IRS Announces HSA and HDHP Limits for 2023

05/01/2022 Written by: Nathanael M. Alexander, Esq.

Each year around this time the IRS announces the inflation-adjusted limits for Health Savings Accounts (HSAs) and High Deductible Health Plans (HDHPs), as they are required to do so annually prior to June 1st. On April 29, 2022, the IRS released Revenue Procedure 2022-24

Rev. Proc. 2022-24 addresses the following:

  • The maximum HSA contribution limit;
  • The minimum deductible amount for HDHPs; and
  • The maximum out-of-pocket expense limit for HDHPs.

The categorical limits noted above will of course differ depending on whether an individual has self-only or family coverage under an HDHP. The adjusted limits will go into effect as of January 1, 2023. Plan years beginning before that date use the 2022 HSA limits. Individuals are eligible to make contributions toward an HSA if they are enrolled in a qualifying HDHP and do not have other, disqualifying, first-dollar coverage (E.g., generally, please see IRS Publication 969).

For 2023, eligible individuals with self-only HDHP coverage may contribute up to $3,850 to their HSAs over the course of the year. This is an increase from 2022’s $3,650 maximum contribution amount. Those with family coverage under an HDHP will be permitted to contribute up to $7,750 to their HSAs in 2022, an increase from 2022’s $7,300 maximum contribution limit.

For 2023, the minimum deductible amount for HDHPs will increase to  $1,500 for individual coverage and $3,000 for family coverage. Although, the HDHP maximum amount for annual out-of-pocket expenses (the amount that an individual is required to pay) will rise to $7,500 for self-only coverage and to $15,000 for family coverage, up from $7,050 and $14,100 from 2022, respectively.

There is no change to the age 55+ HSA catch-up limit rules for 2023. That value remains at $1,000 per year and will continue to allow individuals age 55 or older to put away an additional “catch-up” contribution up to that amount annually.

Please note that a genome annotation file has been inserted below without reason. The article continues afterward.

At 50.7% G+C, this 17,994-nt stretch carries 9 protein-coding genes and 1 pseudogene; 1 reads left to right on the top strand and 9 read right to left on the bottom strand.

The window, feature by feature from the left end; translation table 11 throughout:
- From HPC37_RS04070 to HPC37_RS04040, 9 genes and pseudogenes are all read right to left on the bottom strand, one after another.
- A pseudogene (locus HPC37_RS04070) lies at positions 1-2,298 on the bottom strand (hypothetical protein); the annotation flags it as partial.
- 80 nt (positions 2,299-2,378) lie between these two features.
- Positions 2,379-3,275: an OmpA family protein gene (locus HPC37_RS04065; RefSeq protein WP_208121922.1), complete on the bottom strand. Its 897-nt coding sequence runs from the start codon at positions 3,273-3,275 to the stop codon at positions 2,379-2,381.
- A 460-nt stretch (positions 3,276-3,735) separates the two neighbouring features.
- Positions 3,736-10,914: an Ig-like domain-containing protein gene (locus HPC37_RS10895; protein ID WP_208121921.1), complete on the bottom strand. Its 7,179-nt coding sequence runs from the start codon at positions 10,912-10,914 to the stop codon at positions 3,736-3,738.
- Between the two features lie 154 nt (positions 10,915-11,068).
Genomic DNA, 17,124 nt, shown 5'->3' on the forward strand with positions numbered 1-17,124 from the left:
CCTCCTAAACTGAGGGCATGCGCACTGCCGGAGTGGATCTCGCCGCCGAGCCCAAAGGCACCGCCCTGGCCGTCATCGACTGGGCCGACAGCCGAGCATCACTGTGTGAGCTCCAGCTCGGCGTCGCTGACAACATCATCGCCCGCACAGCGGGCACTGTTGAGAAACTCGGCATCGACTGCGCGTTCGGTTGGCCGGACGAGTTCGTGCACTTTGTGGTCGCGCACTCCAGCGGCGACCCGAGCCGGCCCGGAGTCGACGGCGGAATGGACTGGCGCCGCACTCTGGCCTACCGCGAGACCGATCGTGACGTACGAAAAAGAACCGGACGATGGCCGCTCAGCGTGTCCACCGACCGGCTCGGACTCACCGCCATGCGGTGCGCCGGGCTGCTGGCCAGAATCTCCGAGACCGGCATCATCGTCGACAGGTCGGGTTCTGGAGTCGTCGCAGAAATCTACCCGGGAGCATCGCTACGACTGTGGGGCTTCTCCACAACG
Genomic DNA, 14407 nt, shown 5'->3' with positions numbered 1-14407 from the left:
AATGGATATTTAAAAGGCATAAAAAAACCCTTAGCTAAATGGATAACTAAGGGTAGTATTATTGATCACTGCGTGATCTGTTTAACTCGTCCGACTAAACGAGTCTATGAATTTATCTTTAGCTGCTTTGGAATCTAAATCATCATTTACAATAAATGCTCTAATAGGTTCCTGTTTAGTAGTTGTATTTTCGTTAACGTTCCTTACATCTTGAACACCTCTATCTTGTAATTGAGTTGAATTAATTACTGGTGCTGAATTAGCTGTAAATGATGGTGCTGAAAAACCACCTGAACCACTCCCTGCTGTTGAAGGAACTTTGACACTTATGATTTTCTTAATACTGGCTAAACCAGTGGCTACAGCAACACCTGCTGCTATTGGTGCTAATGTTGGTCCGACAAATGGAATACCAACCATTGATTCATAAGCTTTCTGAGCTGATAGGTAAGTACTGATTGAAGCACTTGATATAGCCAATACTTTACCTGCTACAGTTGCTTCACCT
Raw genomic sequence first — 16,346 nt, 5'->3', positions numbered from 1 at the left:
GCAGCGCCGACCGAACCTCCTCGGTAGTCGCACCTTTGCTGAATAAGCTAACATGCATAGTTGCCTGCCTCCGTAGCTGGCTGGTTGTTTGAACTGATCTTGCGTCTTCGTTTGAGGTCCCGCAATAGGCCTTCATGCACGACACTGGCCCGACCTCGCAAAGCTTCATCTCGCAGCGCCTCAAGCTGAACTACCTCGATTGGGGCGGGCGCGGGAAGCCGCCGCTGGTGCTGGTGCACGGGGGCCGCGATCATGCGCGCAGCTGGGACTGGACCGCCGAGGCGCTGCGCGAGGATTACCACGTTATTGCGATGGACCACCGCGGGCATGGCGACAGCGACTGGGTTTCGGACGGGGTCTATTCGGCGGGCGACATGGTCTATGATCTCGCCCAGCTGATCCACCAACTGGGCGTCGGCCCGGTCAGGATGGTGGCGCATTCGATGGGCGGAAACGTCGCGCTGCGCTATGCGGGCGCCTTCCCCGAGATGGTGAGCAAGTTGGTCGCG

Please contact your AssuredPartners Sales Executive or Account Manager for additional details about how this may affect your 2023 HDHP/HSA offerings. 


Contribution and Out-of-Pocket Limits for

Health Savings Accounts and High-Deductible Health Plans





HSA Contribution Limit

(Employer + Employee)

Self-Only: $3,850

Family: $7,750

Self-Only: $3,650

Family: $7,300

Self-Only: +$200

Family: +450

HSA Catch-Up Contributions

(age 55+)



No Change

HDHP Minimum Deductibles

Self-Only: $1,500

Family: $3,000

Self-Only: $1,400

Family: $2,800

Self-Only: +$100

Family: +$200

HDHP Maximum Out-of-Pocket Amounts

(deductibles, co-payments and other amounts, but not premiums)

Self-Only: $7,500

Family: $15,000

Self-Only: $7,050

Family: $14,100

Self-Only: +$450

Family: +$900


Additional Links:



Caregiver-conscious Benefits: An Interview with the Hazelden Betty Ford Foundation
Employee Benefits07/18/2024

An organization’s overall wellness program reaches not only their employees. It reaches an employee’s loved ones, including their spouses and their dependents. This is why it is essential to think...

Pharmacy's Role in Your Small Business Benefits Budget
Employee Benefits07/16/2024

Employers across the nation are trying to find new ways to contain the rising costs of prescription drugs. For many small businesses, employee benefits can be a key way to attract and retain top...

The Relationship Between Pharmacies and Reference-Based Pricing
Employee Benefits07/09/2024

Pharmacies-and-Reference-Based-Pricing Health care costs continue to rise, a longtime trend that pushes organizations to lower expenses at every opportunity, though confronting the affordability...